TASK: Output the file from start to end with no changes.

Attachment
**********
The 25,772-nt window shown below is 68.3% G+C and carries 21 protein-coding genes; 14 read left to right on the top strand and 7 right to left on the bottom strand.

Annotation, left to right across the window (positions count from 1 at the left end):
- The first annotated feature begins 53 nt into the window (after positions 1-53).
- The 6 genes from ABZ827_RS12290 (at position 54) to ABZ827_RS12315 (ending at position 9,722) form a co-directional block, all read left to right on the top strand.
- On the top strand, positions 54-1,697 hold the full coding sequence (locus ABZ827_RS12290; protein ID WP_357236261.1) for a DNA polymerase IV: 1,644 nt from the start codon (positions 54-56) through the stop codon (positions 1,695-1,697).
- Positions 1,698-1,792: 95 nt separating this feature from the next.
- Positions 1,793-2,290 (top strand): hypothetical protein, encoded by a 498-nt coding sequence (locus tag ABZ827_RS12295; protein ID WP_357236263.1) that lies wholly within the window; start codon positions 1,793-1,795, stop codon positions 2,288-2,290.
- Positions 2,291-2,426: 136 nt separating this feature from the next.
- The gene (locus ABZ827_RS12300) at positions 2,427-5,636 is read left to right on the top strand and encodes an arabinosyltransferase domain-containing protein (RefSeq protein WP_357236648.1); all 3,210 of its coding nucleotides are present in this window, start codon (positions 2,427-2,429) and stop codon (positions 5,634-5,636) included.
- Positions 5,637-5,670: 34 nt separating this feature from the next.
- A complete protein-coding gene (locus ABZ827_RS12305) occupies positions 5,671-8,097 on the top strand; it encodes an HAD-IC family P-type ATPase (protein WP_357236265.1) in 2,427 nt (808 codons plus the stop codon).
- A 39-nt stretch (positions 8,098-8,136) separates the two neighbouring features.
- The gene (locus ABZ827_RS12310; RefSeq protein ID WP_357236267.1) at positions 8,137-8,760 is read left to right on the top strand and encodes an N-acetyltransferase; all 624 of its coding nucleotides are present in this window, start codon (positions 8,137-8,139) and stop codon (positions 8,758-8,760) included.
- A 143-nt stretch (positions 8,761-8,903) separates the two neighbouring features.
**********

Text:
The 25,772-nt window shown below is 68.3% G+C and carries 21 protein-coding genes; 14 read left to right on the top strand and 7 right to left on the bottom strand.

Annotation, left to right across the window (positions count from 1 at the left end):
- The first annotated feature begins 53 nt into the window (after positions 1-53).
- The 6 genes from ABZ827_RS12290 (at position 54) to ABZ827_RS12315 (ending at position 9,722) form a co-directional block, all read left to right on the top strand.
- On the top strand, positions 54-1,697 hold the full coding sequence (locus ABZ827_RS12290; protein ID WP_357236261.1) for a DNA polymerase IV: 1,644 nt from the start codon (positions 54-56) through the stop codon (positions 1,695-1,697).
- Positions 1,698-1,792: 95 nt separating this feature from the next.
- Positions 1,793-2,290 (top strand): hypothetical protein, encoded by a 498-nt coding sequence (locus tag ABZ827_RS12295; protein ID WP_357236263.1) that lies wholly within the window; start codon positions 1,793-1,795, stop codon positions 2,288-2,290.
- Positions 2,291-2,426: 136 nt separating this feature from the next.
- The gene (locus ABZ827_RS12300) at positions 2,427-5,636 is read left to right on the top strand and encodes an arabinosyltransferase domain-containing protein (RefSeq protein WP_357236648.1); all 3,210 of its coding nucleotides are present in this window, start codon (positions 2,427-2,429) and stop codon (positions 5,634-5,636) included.
- Positions 5,637-5,670: 34 nt separating this feature from the next.
- A complete protein-coding gene (locus ABZ827_RS12305) occupies positions 5,671-8,097 on the top strand; it encodes an HAD-IC family P-type ATPase (protein WP_357236265.1) in 2,427 nt (808 codons plus the stop codon).
- A 39-nt stretch (positions 8,098-8,136) separates the two neighbouring features.
- The gene (locus ABZ827_RS12310; RefSeq protein ID WP_357236267.1) at positions 8,137-8,760 is read left to right on the top strand and encodes an N-acetyltransferase; all 624 of its coding nucleotides are present in this window, start codon (positions 8,137-8,139) and stop codon (positions 8,758-8,760) included.
- A 143-nt stretch (positions 8,761-8,903) separates the two neighbouring features.